The window adorns the Pujari Math which, with rows of exquisitely carved windows and doors, is equally appealing. The building presently houses the Woodcarving Museum. The museum has a rich collection of unique pieces in wood.
Its just off Dattatraya Square. The very nice man in the gift shop opposite will let you go to the first floor of his shop to get a better photo of the window "with no obligation to buy" but will do his hardest to sell you something on the way out!
The five-storeyed temple is an impressive and famous temple of Nepal, standing in the northern side of Taumadhi square in Bhaktapur. This is about 2 mins walk from the south east corner of Durbar Square.
This is the only temple that is named after the type of architecture rather than from the name of the deity residing inside. This is the temple of Goddess Siddhi Laxmi and the God Bhaiabnath.
The temple was built within a short period of less than five months by King Bhupatindra Malla in 1701/1702 A.D.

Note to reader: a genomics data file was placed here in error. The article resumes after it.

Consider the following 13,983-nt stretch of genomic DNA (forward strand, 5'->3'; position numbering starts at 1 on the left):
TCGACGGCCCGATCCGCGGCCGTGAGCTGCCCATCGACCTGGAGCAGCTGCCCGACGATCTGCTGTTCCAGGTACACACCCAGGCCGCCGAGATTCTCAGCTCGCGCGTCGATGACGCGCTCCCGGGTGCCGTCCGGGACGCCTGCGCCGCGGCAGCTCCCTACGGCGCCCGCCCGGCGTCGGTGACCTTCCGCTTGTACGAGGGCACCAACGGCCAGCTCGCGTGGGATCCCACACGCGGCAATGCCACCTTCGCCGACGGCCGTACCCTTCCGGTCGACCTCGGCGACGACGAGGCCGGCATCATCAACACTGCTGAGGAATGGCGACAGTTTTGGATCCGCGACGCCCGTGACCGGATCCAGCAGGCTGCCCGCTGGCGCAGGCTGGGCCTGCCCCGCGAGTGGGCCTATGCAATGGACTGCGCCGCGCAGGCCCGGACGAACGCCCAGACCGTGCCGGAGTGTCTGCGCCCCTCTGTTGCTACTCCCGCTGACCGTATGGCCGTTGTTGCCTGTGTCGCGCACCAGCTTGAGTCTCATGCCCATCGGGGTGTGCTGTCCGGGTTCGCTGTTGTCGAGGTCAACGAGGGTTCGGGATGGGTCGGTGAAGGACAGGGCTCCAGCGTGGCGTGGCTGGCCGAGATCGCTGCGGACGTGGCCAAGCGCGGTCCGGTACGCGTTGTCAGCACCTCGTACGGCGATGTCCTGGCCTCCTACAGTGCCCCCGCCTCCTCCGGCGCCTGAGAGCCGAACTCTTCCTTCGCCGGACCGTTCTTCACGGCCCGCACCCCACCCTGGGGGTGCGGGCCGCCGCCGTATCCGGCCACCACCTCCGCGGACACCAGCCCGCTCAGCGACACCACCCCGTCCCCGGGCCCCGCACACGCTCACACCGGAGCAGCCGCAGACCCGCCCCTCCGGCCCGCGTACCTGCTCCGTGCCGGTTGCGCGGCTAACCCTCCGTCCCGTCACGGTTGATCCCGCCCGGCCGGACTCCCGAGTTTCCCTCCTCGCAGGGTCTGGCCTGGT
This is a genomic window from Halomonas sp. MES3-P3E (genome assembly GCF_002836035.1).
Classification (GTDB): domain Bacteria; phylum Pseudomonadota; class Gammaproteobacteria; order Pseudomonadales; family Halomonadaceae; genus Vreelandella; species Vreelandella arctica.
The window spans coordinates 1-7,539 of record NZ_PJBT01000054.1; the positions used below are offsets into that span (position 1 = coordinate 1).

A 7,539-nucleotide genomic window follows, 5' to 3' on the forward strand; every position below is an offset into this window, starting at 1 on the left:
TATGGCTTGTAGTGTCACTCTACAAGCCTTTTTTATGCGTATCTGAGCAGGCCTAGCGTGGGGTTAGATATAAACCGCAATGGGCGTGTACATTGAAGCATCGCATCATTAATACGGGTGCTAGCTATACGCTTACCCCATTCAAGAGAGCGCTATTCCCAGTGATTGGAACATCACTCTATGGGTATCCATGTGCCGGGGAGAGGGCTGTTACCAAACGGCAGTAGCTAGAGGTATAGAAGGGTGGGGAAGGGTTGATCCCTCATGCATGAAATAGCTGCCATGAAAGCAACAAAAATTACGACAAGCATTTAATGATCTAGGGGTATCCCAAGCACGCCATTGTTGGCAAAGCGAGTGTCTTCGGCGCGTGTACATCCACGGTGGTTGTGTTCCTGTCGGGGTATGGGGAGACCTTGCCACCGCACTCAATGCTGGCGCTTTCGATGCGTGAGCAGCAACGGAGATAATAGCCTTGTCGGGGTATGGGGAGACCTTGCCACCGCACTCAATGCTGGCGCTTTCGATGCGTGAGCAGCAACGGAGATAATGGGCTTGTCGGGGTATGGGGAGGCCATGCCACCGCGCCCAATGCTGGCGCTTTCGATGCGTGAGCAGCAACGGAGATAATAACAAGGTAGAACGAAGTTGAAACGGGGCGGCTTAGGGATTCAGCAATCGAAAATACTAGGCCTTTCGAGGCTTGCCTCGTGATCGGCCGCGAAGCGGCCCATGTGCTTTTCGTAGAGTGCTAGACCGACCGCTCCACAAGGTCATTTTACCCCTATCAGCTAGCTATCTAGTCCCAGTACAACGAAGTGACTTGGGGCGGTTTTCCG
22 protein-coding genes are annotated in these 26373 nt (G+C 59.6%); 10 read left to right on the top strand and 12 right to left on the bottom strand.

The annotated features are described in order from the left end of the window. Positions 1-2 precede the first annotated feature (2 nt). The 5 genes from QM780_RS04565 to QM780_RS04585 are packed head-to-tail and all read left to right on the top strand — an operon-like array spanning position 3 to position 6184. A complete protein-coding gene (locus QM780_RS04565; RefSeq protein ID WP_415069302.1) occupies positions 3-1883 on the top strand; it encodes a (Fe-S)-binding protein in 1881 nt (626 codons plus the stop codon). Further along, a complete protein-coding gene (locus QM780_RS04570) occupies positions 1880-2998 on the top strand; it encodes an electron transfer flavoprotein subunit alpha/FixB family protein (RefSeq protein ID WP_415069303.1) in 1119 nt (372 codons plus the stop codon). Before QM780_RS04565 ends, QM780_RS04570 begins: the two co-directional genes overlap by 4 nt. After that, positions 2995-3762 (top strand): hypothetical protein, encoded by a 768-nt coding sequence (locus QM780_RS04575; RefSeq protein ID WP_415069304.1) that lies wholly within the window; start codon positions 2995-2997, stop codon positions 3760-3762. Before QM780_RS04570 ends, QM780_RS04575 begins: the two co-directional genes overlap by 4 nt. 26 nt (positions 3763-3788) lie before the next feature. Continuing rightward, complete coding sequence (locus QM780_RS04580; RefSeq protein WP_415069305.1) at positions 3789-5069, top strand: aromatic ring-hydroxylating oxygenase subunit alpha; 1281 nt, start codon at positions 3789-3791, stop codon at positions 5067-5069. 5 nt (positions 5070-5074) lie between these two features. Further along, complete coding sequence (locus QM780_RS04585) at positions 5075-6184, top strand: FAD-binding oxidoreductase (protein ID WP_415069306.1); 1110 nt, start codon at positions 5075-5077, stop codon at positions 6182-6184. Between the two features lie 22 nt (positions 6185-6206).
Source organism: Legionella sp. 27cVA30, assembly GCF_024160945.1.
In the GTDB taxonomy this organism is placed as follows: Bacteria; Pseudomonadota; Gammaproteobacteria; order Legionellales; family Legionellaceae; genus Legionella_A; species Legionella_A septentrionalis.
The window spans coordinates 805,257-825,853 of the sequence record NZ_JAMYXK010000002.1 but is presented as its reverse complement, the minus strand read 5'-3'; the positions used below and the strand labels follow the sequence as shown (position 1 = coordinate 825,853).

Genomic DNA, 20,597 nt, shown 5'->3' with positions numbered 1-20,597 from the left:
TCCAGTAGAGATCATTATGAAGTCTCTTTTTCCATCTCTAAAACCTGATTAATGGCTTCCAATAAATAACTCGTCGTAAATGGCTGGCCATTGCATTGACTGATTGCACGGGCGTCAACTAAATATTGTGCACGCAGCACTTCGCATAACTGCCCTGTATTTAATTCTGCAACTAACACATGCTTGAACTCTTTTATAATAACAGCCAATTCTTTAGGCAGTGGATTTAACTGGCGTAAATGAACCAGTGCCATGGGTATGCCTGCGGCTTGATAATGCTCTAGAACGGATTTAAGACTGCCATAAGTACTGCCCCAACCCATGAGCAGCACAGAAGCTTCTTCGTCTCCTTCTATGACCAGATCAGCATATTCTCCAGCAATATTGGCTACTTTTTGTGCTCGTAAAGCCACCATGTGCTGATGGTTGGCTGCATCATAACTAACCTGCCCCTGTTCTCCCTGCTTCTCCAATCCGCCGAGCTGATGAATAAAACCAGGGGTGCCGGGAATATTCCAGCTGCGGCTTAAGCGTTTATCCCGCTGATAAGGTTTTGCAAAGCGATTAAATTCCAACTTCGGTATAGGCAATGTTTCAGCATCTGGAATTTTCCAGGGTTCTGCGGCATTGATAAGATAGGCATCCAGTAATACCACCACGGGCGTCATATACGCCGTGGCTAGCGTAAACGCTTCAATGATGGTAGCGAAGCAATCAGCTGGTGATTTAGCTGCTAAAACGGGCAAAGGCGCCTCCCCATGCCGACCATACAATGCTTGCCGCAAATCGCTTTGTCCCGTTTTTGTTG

Bhaktapur is a bit of a gem!
If you like Kathmandu then this is better. Its an easy day trip taking only about half an hour by Taxi. Its much less crowded than Kathmandu and they have banned traffic from the main squares which makes in much quieter. Its one of 3 cities in the Kathmandu valley that was once the capital of Nepal (the other is Patan) and is the smaller of the 3 cities.
Bhaktapur's main square, Durbar Square, houses the 55-window Palace which was constructed by King Bhupatindra Malla and was home to royalty until 1769. It is now a National Gallery.
Close by is the Golden Gate which leads into Mulchok Court which is home to the Taleju Temple. This temple, like others in the main towns of the Kathmandu valley, is dedicated to the goddess Taleju Bhawani and includes shrines to the both Taleju Bhawani and Kumari. Entrance to the temple is restricted to Hindus and the goddess strictly cannot be photographed.
Like Kathmandu the place has a medieval quality about it. Life is lived on the street and there is always something fascinating going on.
There are also lots of handicraft shops to browse around if you get templed out and some good and cheap restaurants.